Beyond the contretemps, the rest of the top five was Justin Wilson in second, Dario Franchitti third, Marco Andretti fourth and Simon Pagenaud fifth. Ryan Hunter-Reay finished sixth ahead of points leader Helio Castroneves, with James Hinchcliffe, Simona de Silvestro and Sebastien Bourdais in the top 10.

It was a caution-filled race with a record seven interrupting the 85-lap race. Unofficially, Castroneves leads Dixon by 39 points with four races remaining.

IZOD IndyCar Series
GoPro Grand Prix of Sonoma
SONOMA, Calif. – Results Sunday of the GoPro Grand Prix of Sonoma IZOD IndyCar Series event on the 2.385 mile Sonoma Raceway, with order of finish, starting position in parentheses, driver, chassis-engine, laps completed and reason out (if any):

1. (3) Will Power, Dallara-Chevy, 85, Running
2. (7) Justin Wilson, Dallara-Honda, 85, Running
3. (1) Dario Franchitti, Dallara-Honda, 85, Running
4. (11) Marco Andretti, Dallara-Chevy, 85, Running
5. (10) Simon Pagenaud, Dallara-Honda, 85, Running
6. (4) Ryan Hunter-Reay, Dallara-Chevy, 85, Running
7. (5) Helio Castroneves, Dallara-Chevy, 85, Running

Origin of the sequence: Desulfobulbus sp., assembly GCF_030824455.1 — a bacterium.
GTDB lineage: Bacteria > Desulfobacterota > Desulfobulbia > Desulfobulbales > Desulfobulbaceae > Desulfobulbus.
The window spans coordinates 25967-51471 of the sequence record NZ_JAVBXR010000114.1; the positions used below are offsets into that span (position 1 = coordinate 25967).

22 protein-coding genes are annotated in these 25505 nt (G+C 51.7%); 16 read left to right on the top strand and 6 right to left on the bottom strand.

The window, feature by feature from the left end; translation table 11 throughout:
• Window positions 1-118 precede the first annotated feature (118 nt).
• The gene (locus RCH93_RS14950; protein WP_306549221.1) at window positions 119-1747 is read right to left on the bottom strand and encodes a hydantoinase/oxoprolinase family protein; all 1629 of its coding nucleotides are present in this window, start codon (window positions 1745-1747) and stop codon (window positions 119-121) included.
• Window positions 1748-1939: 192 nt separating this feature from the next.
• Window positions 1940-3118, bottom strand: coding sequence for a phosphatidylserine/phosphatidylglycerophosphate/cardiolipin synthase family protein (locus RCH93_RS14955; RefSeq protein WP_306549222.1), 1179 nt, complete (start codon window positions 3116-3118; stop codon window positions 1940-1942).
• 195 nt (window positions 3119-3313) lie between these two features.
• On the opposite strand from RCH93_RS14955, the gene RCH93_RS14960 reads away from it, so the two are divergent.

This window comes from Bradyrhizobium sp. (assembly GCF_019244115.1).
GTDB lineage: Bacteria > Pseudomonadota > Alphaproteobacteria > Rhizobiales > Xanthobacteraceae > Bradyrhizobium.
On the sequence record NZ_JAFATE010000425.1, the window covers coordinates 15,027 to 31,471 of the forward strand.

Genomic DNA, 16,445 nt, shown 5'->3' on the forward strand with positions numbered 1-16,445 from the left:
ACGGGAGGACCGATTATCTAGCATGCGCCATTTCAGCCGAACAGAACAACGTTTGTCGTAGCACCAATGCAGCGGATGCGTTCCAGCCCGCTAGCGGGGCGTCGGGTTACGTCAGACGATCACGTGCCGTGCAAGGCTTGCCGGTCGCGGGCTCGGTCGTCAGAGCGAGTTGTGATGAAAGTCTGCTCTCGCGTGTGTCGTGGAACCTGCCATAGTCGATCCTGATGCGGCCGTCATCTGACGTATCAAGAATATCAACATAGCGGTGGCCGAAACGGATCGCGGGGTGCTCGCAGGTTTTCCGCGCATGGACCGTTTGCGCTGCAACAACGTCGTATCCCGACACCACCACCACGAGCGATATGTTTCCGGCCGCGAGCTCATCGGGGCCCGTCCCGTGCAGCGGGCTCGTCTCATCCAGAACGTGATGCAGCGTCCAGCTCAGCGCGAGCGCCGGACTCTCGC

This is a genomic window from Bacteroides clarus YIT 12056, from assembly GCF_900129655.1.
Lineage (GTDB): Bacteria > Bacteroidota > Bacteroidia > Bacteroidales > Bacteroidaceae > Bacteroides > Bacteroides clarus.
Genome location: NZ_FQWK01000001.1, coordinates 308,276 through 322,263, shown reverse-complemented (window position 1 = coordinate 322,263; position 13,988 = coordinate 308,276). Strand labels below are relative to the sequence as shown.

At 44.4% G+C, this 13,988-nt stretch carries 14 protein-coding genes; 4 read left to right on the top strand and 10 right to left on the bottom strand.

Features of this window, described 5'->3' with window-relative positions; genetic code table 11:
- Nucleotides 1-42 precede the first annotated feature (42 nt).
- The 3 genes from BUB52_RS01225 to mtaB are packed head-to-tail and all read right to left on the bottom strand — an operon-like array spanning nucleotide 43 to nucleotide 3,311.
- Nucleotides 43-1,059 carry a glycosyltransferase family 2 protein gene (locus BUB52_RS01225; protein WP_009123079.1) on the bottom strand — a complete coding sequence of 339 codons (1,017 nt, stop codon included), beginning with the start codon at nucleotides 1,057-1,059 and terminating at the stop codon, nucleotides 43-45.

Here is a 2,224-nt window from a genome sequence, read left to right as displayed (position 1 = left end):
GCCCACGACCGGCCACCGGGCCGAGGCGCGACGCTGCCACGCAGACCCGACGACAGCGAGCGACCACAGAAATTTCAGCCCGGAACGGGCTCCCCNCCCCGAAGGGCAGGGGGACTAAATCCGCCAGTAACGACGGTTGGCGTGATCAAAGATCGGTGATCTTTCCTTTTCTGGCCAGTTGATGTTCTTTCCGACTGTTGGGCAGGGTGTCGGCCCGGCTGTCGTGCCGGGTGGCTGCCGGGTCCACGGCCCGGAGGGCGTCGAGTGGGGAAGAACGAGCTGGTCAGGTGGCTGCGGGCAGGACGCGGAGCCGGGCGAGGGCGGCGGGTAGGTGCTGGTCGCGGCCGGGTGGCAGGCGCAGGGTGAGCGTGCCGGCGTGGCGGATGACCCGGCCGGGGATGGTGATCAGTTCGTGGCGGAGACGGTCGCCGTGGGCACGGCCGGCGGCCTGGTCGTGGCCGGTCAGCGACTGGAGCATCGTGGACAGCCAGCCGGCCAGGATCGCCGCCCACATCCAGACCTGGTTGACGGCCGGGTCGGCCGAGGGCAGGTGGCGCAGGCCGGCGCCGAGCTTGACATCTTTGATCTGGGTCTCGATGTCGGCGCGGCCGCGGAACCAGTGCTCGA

8. (9) James Hinchcliffe, Dallara-Chevy, 85, Running
9. (22) Simona De Silvestro, Dallara-Chevy, 85, Running
10. (12) Sebastien Bourdais, Dallara-Chevy, 85, Running
11. (8) Graham Rahal, Dallara-Honda, 85, Running
12. (14) Tristan Vautier, Dallara-Honda, 85, Running
13. (16) Tony Kanaan, Dallara-Chevy, 85, Running
14. (15) EJ Viso, Dallara-Chevy, 85, Running
15. (2) Scott Dixon, Dallara-Honda, 85, Running
16. (18) JR Hildebrand, Dallara-Honda, 85, Running
17. (21) Ryan Briscoe, Dallara-Chevy, 85, Running
18. (25) James Davison, Dallara-Honda, 85, Running
19. (23) Ed Carpenter, Dallara-Chevy, 84, Running
20. (6) Charlie Kimball, Dallara-Honda, 83, Runnin
21. (20) Sebastian Saavedra, Dallara-Chevy, 81, Contact
22. (24) Lucas Luhr, Dallara-Honda, 81, Mechanical
23. (13) Takuma Sato, Dallara-Honda, 67, Mechanical
24. (17) Josef Newgarden, Dallara-Honda, 56, Mechanical
25. (19) James Jakes, Dallara-Honda, 28, Mechanical

Race Statistics
Winners average speed: 86.401
Time of Race: 02:20:46.8226
Margin of victory: 1.1930
Cautions: 7/21 laps
Lead changes: 7

Lap Leaders:
Franchitti 1 – 17
Hunter-Reay 18 – 23
Wilson 24 – 33
Dixon 34 – 45